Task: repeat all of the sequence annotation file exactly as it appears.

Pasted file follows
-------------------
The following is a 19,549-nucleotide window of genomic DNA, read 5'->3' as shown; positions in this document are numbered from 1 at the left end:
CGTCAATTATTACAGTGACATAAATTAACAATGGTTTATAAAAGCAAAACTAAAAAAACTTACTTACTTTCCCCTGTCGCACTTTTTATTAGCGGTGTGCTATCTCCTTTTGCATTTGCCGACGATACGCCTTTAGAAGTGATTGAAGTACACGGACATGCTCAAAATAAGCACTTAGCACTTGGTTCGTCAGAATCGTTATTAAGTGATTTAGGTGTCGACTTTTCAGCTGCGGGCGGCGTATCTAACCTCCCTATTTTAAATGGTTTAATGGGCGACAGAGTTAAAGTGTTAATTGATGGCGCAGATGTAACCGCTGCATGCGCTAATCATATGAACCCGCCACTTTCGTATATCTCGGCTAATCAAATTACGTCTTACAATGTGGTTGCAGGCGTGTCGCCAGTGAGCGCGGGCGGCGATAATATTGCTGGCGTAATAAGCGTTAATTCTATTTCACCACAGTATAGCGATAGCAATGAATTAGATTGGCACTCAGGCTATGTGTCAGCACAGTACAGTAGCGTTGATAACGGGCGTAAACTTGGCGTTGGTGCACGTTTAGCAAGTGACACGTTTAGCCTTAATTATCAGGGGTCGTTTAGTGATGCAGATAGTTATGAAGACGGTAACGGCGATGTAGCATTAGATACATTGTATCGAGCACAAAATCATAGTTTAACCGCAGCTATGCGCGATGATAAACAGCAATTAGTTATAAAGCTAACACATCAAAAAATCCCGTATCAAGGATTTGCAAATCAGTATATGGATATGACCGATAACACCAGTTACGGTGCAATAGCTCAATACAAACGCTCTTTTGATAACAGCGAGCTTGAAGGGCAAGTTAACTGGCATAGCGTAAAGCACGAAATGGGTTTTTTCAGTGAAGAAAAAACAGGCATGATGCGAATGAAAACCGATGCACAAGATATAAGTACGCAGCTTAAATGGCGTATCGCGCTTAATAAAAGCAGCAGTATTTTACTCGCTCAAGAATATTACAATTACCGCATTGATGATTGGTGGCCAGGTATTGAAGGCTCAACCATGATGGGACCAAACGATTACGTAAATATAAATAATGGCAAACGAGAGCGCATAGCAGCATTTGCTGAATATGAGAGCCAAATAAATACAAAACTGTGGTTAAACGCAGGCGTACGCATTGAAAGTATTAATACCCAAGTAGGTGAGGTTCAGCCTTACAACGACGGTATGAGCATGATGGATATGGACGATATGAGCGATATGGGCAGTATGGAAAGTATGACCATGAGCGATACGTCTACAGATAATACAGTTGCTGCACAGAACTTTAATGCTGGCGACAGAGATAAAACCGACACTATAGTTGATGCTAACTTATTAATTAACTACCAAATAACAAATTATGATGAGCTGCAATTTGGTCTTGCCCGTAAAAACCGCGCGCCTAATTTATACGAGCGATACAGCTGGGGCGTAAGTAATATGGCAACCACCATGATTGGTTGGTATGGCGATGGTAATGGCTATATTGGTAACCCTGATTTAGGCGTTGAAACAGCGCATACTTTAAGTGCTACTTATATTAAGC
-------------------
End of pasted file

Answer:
The following is a 19,549-nucleotide window of genomic DNA, read 5'->3' as shown; positions in this document are numbered from 1 at the left end:
CGTCAATTATTACAGTGACATAAATTAACAATGGTTTATAAAAGCAAAACTAAAAAAACTTACTTACTTTCCCCTGTCGCACTTTTTATTAGCGGTGTGCTATCTCCTTTTGCATTTGCCGACGATACGCCTTTAGAAGTGATTGAAGTACACGGACATGCTCAAAATAAGCACTTAGCACTTGGTTCGTCAGAATCGTTATTAAGTGATTTAGGTGTCGACTTTTCAGCTGCGGGCGGCGTATCTAACCTCCCTATTTTAAATGGTTTAATGGGCGACAGAGTTAAAGTGTTAATTGATGGCGCAGATGTAACCGCTGCATGCGCTAATCATATGAACCCGCCACTTTCGTATATCTCGGCTAATCAAATTACGTCTTACAATGTGGTTGCAGGCGTGTCGCCAGTGAGCGCGGGCGGCGATAATATTGCTGGCGTAATAAGCGTTAATTCTATTTCACCACAGTATAGCGATAGCAATGAATTAGATTGGCACTCAGGCTATGTGTCAGCACAGTACAGTAGCGTTGATAACGGGCGTAAACTTGGCGTTGGTGCACGTTTAGCAAGTGACACGTTTAGCCTTAATTATCAGGGGTCGTTTAGTGATGCAGATAGTTATGAAGACGGTAACGGCGATGTAGCATTAGATACATTGTATCGAGCACAAAATCATAGTTTAACCGCAGCTATGCGCGATGATAAACAGCAATTAGTTATAAAGCTAACACATCAAAAAATCCCGTATCAAGGATTTGCAAATCAGTATATGGATATGACCGATAACACCAGTTACGGTGCAATAGCTCAATACAAACGCTCTTTTGATAACAGCGAGCTTGAAGGGCAAGTTAACTGGCATAGCGTAAAGCACGAAATGGGTTTTTTCAGTGAAGAAAAAACAGGCATGATGCGAATGAAAACCGATGCACAAGATATAAGTACGCAGCTTAAATGGCGTATCGCGCTTAATAAAAGCAGCAGTATTTTACTCGCTCAAGAATATTACAATTACCGCATTGATGATTGGTGGCCAGGTATTGAAGGCTCAACCATGATGGGACCAAACGATTACGTAAATATAAATAATGGCAAACGAGAGCGCATAGCAGCATTTGCTGAATATGAGAGCCAAATAAATACAAAACTGTGGTTAAACGCAGGCGTACGCATTGAAAGTATTAATACCCAAGTAGGTGAGGTTCAGCCTTACAACGACGGTATGAGCATGATGGATATGGACGATATGAGCGATATGGGCAGTATGGAAAGTATGACCATGAGCGATACGTCTACAGATAATACAGTTGCTGCACAGAACTTTAATGCTGGCGACAGAGATAAAACCGACACTATAGTTGATGCTAACTTATTAATTAACTACCAAATAACAAATTATGATGAGCTGCAATTTGGTCTTGCCCGTAAAAACCGCGCGCCTAATTTATACGAGCGATACAGCTGGGGCGTAAGTAATATGGCAACCACCATGATTGGTTGGTATGGCGATGGTAATGGCTATATTGGTAACCCTGATTTAGGCGTTGAAACAGCGCATACTTTAAGTGCTACTTATATTAAGC